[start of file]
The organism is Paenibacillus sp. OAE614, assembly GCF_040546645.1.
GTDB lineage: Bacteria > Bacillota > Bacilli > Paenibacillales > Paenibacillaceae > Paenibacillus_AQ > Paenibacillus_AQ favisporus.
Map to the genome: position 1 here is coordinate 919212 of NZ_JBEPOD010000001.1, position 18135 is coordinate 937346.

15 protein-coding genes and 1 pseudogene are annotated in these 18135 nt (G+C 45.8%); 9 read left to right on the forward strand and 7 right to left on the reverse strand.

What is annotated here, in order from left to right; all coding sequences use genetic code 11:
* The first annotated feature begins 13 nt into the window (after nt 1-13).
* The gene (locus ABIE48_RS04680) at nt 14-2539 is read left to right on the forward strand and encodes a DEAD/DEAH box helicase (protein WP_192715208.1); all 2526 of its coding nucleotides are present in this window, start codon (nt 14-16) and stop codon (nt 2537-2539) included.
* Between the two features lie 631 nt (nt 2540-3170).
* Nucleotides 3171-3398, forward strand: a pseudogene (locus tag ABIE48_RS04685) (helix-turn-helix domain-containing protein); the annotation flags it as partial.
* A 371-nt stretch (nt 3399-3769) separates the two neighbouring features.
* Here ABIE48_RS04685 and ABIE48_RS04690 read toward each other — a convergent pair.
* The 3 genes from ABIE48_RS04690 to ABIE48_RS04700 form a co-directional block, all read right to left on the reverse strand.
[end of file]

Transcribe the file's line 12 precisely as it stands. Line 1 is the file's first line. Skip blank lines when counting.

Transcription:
* The 3 genes from ABIE48_RS04690 to ABIE48_RS04700 form a co-directional block, all read right to left on the reverse strand.